• I love Adam Buxton’s podcast and found the latest episode with Nicky Wire of the Manic Street Preachers really interesting. I’ve never been a big Manic’s fan but hearing Nicky Wire inspired me to revisit their back catalogue, where I found many more tracks I knew and liked than I expected. One of their songs I have always had a special connection with is Motorcycle Emptiness which came out about the time I had a motor bike stolen – the very definition of Motorcycle Emptiness.
  • Marconi Union released their new album Dead Air this week. It’s been slightly delayed but was worth the wait.
  • I’ll end this weeknote with new music from my son. The video was recorded in my wing mirror on the way home from Synthfest last month.

Yet Another Reorg

“We trained hard but it seemed that every time we were beginning to form up into teams, we would be reorganised.

I was to learn later in life that we tend to meet any new situation by reorganising; and a wonderful method it can be for creating the illusion of progress while producing confusion, inefficiency and demoralisation.”

— Petronius Arbiter

Salt Water


“The cure for anything is salt water: sweat, tears or the sea.”

Helen Keller

Baby Driver – Cars, Choreography & Cool

I’ve always thought that when it comes to watching films expectation can be a double edged sword. Go in with high expectations and so often you’ll be disappointed, go in with low or no expectations and you’ll be pleasantly surprised.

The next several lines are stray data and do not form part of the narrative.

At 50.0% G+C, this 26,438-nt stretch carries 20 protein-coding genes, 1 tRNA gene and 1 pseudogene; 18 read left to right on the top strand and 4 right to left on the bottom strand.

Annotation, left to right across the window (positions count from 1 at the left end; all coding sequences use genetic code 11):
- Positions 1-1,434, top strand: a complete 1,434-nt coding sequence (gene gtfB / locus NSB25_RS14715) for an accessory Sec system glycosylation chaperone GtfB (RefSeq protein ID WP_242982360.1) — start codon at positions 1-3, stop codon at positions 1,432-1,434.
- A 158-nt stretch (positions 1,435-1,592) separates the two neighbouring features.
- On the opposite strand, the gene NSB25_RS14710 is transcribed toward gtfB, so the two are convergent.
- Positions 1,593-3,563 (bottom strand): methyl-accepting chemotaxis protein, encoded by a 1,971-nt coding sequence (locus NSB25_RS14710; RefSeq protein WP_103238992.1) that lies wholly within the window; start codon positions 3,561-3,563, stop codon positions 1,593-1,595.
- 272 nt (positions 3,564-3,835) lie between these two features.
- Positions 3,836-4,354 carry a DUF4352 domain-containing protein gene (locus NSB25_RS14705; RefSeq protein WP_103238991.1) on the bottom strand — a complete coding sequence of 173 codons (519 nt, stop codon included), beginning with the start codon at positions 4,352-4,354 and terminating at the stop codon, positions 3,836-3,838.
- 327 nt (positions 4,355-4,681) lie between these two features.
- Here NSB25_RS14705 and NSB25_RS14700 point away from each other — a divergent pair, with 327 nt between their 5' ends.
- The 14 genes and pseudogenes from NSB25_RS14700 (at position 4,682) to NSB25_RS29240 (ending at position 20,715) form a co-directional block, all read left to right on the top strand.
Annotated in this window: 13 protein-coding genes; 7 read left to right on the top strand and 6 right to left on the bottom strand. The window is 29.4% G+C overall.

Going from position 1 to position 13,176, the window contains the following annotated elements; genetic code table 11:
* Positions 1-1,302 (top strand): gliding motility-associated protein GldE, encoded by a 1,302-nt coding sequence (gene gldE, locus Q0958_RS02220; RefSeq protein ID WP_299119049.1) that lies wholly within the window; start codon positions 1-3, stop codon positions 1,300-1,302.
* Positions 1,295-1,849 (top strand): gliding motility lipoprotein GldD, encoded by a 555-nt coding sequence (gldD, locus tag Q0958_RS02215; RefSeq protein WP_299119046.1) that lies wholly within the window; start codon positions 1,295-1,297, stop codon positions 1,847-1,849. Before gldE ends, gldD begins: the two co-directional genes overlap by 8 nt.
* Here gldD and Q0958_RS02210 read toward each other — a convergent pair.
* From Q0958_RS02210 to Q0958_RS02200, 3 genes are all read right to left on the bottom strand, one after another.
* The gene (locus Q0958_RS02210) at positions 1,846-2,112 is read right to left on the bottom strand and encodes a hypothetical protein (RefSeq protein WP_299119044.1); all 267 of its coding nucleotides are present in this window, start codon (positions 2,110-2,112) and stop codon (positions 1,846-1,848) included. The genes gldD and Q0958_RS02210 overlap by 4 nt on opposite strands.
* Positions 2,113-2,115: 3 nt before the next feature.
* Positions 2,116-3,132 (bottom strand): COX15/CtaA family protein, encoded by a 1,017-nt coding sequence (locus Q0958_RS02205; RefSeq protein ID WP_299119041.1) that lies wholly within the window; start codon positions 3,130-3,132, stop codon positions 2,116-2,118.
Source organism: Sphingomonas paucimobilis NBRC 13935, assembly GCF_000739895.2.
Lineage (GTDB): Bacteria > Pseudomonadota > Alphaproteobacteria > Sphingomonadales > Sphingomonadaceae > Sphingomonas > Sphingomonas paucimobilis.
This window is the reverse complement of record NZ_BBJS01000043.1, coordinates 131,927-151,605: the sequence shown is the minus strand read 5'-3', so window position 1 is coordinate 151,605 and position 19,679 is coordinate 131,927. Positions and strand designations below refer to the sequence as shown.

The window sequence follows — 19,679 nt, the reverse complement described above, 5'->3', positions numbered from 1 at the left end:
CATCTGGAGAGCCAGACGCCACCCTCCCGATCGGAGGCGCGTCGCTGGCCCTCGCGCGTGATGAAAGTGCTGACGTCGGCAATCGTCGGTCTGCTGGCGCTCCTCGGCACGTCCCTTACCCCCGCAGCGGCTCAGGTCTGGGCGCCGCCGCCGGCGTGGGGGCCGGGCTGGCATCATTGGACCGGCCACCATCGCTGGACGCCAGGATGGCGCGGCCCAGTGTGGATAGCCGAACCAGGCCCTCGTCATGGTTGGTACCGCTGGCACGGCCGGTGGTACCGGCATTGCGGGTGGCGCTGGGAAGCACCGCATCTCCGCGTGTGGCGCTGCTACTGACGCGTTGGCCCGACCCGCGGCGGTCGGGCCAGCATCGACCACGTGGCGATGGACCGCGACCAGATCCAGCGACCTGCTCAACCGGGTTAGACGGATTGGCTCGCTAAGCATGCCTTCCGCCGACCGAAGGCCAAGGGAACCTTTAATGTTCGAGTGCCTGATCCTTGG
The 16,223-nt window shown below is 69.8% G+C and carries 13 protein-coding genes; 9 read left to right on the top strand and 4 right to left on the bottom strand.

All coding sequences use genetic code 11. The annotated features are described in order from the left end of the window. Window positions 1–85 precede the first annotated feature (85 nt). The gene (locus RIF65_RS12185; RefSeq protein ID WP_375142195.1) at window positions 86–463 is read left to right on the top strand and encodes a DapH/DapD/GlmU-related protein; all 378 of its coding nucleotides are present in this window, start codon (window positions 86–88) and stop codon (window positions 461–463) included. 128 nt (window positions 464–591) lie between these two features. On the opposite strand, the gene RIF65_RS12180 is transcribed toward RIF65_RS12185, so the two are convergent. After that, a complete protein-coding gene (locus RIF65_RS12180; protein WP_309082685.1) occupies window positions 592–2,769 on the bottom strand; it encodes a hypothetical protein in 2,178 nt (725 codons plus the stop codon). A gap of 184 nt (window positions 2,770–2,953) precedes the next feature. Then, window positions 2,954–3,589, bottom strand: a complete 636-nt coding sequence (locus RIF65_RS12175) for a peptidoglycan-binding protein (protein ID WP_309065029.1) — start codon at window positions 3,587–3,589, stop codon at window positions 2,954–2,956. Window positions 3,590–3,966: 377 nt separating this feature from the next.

Baby Driver was a victim of high expectations the first time I watched it; I love Edgar Wright’s films, but Baby Driver left me a little flat.

I watched Baby Driver again this weekend and really enjoyed it this time. I still think it loses its pace in act two, and Kevin Spacey’s change of character and heart seems a leap too far, but it’s such a stylish and fun film.

In multiple scenes Edgar Wright uses the fantastic soundtrack to great effect, synchronising the action and movement with every beat – it’s as if the music is an extra actor.

Just check out the opening scene where Wright uses Bell Bottoms from The John Spencer Blue Explosion to great comedic, character building and car sliding effect.

But the scene that has had me rewatching it on YouTube are the opening credits where Baby does the coffee run – keep an eye on the graffiti and shop names.

How fabulous is that scene? Every element, including the lyrics appearing on and around the street, is timed to perfection. So much fun and explains why a heist movie has a choreographer in the opening credits.

Bond Meets Q

As a life long Bond fan I’ve hugely enjoyed Daniel Craig’s time as Bond.

From Casino Royale, which remained remarkably close to Ian Fleming’s first book, through to Skyfall,  Spectre and upcoming ‘Bond 25’ which includes the amazing Phoebe Waller-Bridge amongst the writing talent .

Skyfall is both my favourite Bond film and one of my favourite films of all time. As the film that marked the 50th anniversary of the Bond franchise I loved the references to Bond’s age, and this scene where Bond meets his new Quartermaster is just perfect.

“Were you expecting, an exploding pen? We don’t really go in for that anymore”